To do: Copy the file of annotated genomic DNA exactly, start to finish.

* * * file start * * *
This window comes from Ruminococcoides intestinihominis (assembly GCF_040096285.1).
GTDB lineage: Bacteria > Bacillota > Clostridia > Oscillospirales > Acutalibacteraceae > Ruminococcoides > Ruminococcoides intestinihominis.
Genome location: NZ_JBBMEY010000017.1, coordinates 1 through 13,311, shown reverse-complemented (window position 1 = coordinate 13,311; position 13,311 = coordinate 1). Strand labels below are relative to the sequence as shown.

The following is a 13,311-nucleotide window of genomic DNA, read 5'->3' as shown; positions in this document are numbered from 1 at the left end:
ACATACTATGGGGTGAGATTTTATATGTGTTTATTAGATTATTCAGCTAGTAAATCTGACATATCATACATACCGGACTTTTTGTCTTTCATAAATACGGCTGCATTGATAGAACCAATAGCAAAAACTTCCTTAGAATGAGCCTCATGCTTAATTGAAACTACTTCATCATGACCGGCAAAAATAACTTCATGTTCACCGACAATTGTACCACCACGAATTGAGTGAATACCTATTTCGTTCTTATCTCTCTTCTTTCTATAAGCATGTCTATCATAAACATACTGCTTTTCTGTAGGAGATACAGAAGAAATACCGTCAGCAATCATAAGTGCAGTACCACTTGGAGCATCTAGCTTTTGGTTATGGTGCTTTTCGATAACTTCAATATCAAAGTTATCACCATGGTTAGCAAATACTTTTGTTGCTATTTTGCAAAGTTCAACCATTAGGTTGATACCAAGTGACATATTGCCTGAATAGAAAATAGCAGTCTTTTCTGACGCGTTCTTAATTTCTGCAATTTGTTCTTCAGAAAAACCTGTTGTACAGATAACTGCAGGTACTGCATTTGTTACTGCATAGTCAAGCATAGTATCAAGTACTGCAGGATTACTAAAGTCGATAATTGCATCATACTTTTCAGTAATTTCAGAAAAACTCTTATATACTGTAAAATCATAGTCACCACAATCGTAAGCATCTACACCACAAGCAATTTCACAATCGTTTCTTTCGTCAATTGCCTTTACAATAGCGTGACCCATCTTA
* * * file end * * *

This window comes from Ruminococcoides intestinihominis (assembly GCF_040096285.1).
GTDB lineage: Bacteria > Bacillota > Clostridia > Oscillospirales > Acutalibacteraceae > Ruminococcoides > Ruminococcoides intestinihominis.
Genome location: NZ_JBBMEY010000017.1, coordinates 1 through 13,311, shown reverse-complemented (window position 1 = coordinate 13,311; position 13,311 = coordinate 1). Strand labels below are relative to the sequence as shown.

The following is a 13,311-nucleotide window of genomic DNA, read 5'->3' as shown; positions in this document are numbered from 1 at the left end:
ACATACTATGGGGTGAGATTTTATATGTGTTTATTAGATTATTCAGCTAGTAAATCTGACATATCATACATACCGGACTTTTTGTCTTTCATAAATACGGCTGCATTGATAGAACCAATAGCAAAAACTTCCTTAGAATGAGCCTCATGCTTAATTGAAACTACTTCATCATGACCGGCAAAAATAACTTCATGTTCACCGACAATTGTACCACCACGAATTGAGTGAATACCTATTTCGTTCTTATCTCTCTTCTTTCTATAAGCATGTCTATCATAAACATACTGCTTTTCTGTAGGAGATACAGAAGAAATACCGTCAGCAATCATAAGTGCAGTACCACTTGGAGCATCTAGCTTTTGGTTATGGTGCTTTTCGATAACTTCAATATCAAAGTTATCACCATGGTTAGCAAATACTTTTGTTGCTATTTTGCAAAGTTCAACCATTAGGTTGATACCAAGTGACATATTGCCTGAATAGAAAATAGCAGTCTTTTCTGACGCGTTCTTAATTTCTGCAATTTGTTCTTCAGAAAAACCTGTTGTACAGATAACTGCAGGTACTGCATTTGTTACTGCATAGTCAAGCATAGTATCAAGTACTGCAGGATTACTAAAGTCGATAATTGCATCATACTTTTCAGTAATTTCAGAAAAACTCTTATATACTGTAAAATCATAGTCACCACAATCGTAAGCATCTACACCACAAGCAATTTCACAATCGTTTCTTTCGTCAATTGCCTTTACAATAGCGTGACCCATCTTA